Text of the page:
An error by the Fresno County Office of Education has complicated plans to force a special election in the McLane High trustee area.
County Schools Superintendent Larry Powell said Tuesday his office erred in advising petitioners about the number of signatures needed for an election to be called.
They were told they needed to collect 300-plus signatures -- and collected 560 -- but a further review of education law found they should have collected at least 2,300 signatures, Powell said.
Powell said he will ask his board for permission to seek a waiver from the state Board of Education to allow an additional 30 days to collect signatures.
That will push the timetable for a possible special election to as far off as September. In the meantime, school board-appointed trustee Christopher De La Cerda will continue to represent the McLane area.
Petitioners said Tuesday afternoon they were uncertain of their next move.
"It has hit this group quite hard," said Michelle Asadoorian, a Fresno Unified trustee in the Bullard High area who helped with the McLane petition drive.
Asadoorian said the group relied on information from the Fresno County Office of Education, which has the authority to grant or deny the petition.
They were told by Linda Bacon, an attorney in the office, they needed signatures only from McLane area voters. "The reality is, her legal opinion was inaccurate," Asadoorian said.
The 300-signature threshold represented 1.5% of voters in the McLane area in the 2010 election, Powell said. A subsequent review found that the law requires that signatures be collected from 1.5% of the district's 157,322 voters, he said.
Powell said that once he discovered the error, "I couldn't compound it by calling an election."
The petition drive was undertaken after trustees appointed De La Cerda to the board in November. He replaced Tony Vang, who resigned in September amid a controversy about his residency in the McLane area.
Trustees noted at the time that conducting a special election to fill the seat could cost as much as $125,000.
If an election is called, De La Cerda would be removed from the board and the trustee post would remain vacant until the election.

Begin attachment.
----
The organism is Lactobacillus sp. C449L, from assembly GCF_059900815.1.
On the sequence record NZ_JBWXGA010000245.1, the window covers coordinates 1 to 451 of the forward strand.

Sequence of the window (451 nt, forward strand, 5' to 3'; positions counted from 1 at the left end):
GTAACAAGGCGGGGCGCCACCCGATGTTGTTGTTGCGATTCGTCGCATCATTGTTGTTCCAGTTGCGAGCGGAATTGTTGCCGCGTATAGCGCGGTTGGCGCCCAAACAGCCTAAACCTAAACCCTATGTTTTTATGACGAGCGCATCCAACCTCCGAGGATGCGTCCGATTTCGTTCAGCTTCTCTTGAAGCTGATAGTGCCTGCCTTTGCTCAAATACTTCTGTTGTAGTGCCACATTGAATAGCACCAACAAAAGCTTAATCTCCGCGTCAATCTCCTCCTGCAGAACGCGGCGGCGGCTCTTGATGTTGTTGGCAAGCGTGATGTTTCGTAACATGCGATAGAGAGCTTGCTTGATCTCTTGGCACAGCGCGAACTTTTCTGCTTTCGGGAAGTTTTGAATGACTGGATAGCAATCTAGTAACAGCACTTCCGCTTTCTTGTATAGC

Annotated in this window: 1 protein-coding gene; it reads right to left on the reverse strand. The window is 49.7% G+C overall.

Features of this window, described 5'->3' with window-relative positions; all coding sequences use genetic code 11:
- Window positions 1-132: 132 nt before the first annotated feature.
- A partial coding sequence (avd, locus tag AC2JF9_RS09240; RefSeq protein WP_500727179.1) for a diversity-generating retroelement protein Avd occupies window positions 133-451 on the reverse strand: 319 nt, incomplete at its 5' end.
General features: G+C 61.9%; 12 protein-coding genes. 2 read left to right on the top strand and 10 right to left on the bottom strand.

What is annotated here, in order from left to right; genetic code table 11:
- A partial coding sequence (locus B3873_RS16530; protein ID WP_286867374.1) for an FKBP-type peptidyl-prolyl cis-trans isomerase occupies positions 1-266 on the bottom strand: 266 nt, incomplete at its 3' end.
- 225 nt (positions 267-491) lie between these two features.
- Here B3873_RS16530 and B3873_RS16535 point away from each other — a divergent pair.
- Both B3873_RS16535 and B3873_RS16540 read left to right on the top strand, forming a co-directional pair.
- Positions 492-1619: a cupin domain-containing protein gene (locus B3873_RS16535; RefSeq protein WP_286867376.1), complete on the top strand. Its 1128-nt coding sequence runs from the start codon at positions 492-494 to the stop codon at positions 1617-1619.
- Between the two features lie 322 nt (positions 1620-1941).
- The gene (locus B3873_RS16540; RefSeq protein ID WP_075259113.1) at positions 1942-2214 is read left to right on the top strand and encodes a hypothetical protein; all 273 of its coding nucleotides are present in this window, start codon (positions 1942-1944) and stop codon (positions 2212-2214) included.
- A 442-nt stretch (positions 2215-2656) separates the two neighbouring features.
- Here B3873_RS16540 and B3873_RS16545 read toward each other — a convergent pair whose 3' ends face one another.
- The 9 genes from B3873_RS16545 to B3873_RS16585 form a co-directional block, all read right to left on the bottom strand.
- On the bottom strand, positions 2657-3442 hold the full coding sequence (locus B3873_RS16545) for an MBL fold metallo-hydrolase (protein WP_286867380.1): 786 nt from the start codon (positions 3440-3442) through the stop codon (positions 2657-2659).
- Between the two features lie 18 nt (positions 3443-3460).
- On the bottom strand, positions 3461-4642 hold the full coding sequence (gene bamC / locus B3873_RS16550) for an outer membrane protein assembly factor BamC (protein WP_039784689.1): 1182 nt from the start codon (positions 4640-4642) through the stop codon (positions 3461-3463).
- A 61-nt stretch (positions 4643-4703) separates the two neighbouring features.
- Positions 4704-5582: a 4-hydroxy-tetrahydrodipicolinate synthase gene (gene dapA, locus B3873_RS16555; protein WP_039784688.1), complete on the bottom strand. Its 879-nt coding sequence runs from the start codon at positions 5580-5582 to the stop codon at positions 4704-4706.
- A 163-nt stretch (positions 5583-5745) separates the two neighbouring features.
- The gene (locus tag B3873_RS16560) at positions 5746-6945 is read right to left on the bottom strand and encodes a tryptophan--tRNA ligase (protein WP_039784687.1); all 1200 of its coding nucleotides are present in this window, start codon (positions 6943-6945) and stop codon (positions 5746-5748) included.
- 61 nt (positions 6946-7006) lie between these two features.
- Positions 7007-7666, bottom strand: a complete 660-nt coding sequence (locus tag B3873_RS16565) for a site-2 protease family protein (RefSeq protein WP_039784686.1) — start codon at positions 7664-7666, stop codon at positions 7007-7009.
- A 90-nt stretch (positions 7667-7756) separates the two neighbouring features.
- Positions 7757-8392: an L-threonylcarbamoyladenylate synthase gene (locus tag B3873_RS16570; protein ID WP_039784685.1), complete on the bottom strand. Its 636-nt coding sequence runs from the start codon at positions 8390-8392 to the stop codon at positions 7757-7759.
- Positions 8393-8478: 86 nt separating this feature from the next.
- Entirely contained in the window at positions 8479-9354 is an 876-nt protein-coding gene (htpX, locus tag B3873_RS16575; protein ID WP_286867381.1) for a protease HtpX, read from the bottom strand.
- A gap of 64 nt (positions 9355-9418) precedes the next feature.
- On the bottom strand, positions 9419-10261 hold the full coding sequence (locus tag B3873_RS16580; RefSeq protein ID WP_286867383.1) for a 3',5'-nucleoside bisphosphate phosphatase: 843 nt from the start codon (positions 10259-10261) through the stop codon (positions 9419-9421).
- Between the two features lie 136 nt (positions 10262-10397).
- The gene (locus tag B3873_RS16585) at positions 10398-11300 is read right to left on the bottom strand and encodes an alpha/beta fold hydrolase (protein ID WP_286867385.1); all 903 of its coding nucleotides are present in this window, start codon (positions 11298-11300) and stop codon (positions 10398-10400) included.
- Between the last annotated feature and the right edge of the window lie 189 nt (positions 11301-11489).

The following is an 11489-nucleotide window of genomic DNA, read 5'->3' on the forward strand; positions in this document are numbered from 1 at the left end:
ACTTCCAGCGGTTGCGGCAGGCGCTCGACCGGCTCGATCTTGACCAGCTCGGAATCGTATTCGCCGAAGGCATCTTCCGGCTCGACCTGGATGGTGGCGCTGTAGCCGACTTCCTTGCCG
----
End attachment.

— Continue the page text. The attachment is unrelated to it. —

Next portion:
His appointed term ends in 2014. De La Cerda has said he would seek election should a special election be called, and Tuesday he said that decision stands.
Petitioners had hoped for a special election in May or June when they turned the petition in on Dec. 7. Powell had 30 days to validate the petition.
Tuesday, Powell said the earliest the state Board of Education could consider a waiver to allow petitioners more time to gather signatures would be March, and even with approval of a waiver, an election could not be held until September. The petitioners also would have the option of asking a judge to authorize the election.
Mai Summer Vue, an FUSD teacher who pushed for a special election, said a delayed election would be better than none at all. The people "have the right to practice their democracy," she said.
Vue said the petitioners will meet in the next couple of days to decide whether to "pursue more signatures -- or just fold."
It's feasible that supporters can collect enough signatures, she said. "We collected 560 signatures in two weekends, and so if we have 30 days I would say it's very doable, especially when you have a good number of people who believe in the process and who are dedicated."
Asadoorian said collecting signatures districtwide would have been easier all along, and had petitioners been given correct advice, "it wouldn't have been an issue."
Making it an issue now is unfair to the petitioners, she said: "This group of people who worked so hard and so diligently and so thoughtfully had the rug pulled out from under them."